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    How to overcome burnout?

    We have come up with several questions that may be helpful to ask yourself when trying to get out of burnout. All these questions fit into the 6 categories of person-job mistmaches that generally lead to job dissatisfaction and occupational burnout. It might be helpful to go over the introductory blog on what is burnout and what are its causes HERE.


    Assess how well you are doing in these key areas: planning and prioritizing your work, delegating tasks, saying NO, and letting go of perfectionism. Then try to make progress in these areas and see how you feel.

    Perceived lack of control

    Step back and ask, “What is causing me to feel this way?” Do colleagues contact you at all hours of the day? Are your priorities constantly shifting? Consider what you can do to shift this situation, and work with your boss to change those circumstances that cause you to feel out of control.


    If your job’s extrinsic rewards (money, benefits package) and intrinsic rewards (pride, satisfaction of helping others) do not match the time and effort you put in, you are likely to feel like the investment is not worth the payoff. Look within and determine what you would need to feel properly appreciated and ask for it (a raise? more time off?).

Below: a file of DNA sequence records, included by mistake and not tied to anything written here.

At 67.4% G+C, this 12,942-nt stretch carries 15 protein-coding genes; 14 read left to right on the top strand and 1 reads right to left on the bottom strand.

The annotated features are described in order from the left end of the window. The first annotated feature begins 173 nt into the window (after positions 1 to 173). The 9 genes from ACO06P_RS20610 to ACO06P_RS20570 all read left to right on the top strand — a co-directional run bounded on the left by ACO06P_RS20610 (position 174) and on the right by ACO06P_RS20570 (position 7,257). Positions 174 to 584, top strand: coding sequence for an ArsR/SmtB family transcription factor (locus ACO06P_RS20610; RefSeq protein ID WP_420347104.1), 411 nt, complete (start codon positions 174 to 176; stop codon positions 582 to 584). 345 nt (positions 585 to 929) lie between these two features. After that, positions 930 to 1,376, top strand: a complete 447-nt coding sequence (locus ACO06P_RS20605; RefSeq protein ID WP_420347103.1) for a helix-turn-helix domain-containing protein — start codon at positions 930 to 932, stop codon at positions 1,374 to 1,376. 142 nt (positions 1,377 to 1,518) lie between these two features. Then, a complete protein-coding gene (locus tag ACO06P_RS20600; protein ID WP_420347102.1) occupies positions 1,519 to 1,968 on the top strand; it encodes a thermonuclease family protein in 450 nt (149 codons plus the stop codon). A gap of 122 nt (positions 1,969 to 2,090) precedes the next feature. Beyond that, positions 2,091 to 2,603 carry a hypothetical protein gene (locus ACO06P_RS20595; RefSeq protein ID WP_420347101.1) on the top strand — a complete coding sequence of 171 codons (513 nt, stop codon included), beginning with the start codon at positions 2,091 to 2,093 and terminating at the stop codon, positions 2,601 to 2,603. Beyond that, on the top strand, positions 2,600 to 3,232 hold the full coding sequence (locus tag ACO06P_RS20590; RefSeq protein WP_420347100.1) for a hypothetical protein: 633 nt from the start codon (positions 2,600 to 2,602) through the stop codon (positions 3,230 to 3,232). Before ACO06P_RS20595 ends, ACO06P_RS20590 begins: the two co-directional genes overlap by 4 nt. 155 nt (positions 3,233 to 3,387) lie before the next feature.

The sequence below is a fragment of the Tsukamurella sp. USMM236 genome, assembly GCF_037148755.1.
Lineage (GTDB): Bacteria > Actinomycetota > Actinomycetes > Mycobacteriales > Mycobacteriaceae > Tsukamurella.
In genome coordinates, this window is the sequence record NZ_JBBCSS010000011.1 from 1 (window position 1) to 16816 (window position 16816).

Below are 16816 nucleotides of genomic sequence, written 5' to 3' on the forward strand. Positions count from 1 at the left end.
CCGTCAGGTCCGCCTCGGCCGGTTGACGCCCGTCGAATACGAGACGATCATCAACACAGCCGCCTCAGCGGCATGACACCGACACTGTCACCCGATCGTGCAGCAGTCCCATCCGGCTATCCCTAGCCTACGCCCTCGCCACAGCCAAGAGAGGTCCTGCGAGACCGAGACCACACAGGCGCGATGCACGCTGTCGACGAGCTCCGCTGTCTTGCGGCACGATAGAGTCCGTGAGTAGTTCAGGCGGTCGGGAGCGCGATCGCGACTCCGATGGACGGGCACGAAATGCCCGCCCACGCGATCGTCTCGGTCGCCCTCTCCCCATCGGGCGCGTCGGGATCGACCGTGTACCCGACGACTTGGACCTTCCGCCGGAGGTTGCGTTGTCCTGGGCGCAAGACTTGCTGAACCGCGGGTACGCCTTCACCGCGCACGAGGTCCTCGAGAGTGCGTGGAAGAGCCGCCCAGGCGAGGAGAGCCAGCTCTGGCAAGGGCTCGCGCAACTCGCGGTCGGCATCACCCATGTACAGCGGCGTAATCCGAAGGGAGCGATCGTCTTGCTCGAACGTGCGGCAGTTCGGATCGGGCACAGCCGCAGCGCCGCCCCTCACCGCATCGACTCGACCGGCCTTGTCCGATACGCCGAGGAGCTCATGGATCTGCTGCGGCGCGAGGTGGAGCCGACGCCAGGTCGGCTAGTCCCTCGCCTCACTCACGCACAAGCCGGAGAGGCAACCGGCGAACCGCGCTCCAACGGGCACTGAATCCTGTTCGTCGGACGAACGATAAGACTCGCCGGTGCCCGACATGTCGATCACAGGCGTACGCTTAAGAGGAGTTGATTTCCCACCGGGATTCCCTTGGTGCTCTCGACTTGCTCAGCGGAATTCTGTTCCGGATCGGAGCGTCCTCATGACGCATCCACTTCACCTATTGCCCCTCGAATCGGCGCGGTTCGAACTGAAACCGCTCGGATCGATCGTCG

The team’s morale matters! Do you have friends at work? Does it feel like you all work as a team? To increase your personal engagement you can ask others how their day is going, if they have plans for the weekend, or send someone an email letting them know how much you appreciate them.


    Do some reflecting. Do you get recognized for your contributions? Do others get praised while your work goes unnoticed? Lack of equality exacerbates burnout. Start by pointing it out to decision makers who can boost fairness. Sometimes individuals are unaware of their biases or won’t take action until you ask for what you want.

    Values Mismatch

    If you highly value something your employer does not, your motivation can drop. Look around and ask yourself: How does my boss, team, and organization make decisions and invest in resources? Does this purpose reflect mine, or are they supporting causes I don’t believe in? If your values differ, it may be time to look for an opportunity elsewhere.